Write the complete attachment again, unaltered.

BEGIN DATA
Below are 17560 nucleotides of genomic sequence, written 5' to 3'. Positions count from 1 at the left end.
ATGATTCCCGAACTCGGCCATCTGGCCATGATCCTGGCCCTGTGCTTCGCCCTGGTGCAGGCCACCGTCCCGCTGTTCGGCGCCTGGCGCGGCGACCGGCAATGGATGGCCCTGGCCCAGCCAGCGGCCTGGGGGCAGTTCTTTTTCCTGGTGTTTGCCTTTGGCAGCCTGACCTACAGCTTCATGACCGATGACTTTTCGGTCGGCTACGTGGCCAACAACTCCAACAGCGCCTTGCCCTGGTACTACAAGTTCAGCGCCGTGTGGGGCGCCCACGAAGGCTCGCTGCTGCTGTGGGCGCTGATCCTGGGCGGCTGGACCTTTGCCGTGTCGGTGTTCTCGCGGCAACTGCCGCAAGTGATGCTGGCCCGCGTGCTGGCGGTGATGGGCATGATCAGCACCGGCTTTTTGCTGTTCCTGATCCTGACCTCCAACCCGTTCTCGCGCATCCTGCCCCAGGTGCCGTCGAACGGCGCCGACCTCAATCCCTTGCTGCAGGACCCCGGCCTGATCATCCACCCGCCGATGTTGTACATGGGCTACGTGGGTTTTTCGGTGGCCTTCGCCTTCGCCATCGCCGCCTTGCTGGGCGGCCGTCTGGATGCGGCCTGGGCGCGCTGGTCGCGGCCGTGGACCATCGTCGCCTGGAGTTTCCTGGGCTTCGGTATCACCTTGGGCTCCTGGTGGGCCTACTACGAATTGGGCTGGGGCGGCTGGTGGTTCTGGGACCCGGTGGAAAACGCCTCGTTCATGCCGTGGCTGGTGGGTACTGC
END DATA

Below are 17560 nucleotides of genomic sequence, written 5' to 3'. Positions count from 1 at the left end.
ATGATTCCCGAACTCGGCCATCTGGCCATGATCCTGGCCCTGTGCTTCGCCCTGGTGCAGGCCACCGTCCCGCTGTTCGGCGCCTGGCGCGGCGACCGGCAATGGATGGCCCTGGCCCAGCCAGCGGCCTGGGGGCAGTTCTTTTTCCTGGTGTTTGCCTTTGGCAGCCTGACCTACAGCTTCATGACCGATGACTTTTCGGTCGGCTACGTGGCCAACAACTCCAACAGCGCCTTGCCCTGGTACTACAAGTTCAGCGCCGTGTGGGGCGCCCACGAAGGCTCGCTGCTGCTGTGGGCGCTGATCCTGGGCGGCTGGACCTTTGCCGTGTCGGTGTTCTCGCGGCAACTGCCGCAAGTGATGCTGGCCCGCGTGCTGGCGGTGATGGGCATGATCAGCACCGGCTTTTTGCTGTTCCTGATCCTGACCTCCAACCCGTTCTCGCGCATCCTGCCCCAGGTGCCGTCGAACGGCGCCGACCTCAATCCCTTGCTGCAGGACCCCGGCCTGATCATCCACCCGCCGATGTTGTACATGGGCTACGTGGGTTTTTCGGTGGCCTTCGCCTTCGCCATCGCCGCCTTGCTGGGCGGCCGTCTGGATGCGGCCTGGGCGCGCTGGTCGCGGCCGTGGACCATCGTCGCCTGGAGTTTCCTGGGCTTCGGTATCACCTTGGGCTCCTGGTGGGCCTACTACGAATTGGGCTGGGGCGGCTGGTGGTTCTGGGACCCGGTGGAAAACGCCTCGTTCATGCCGTGGCTGGTGGGTACTGC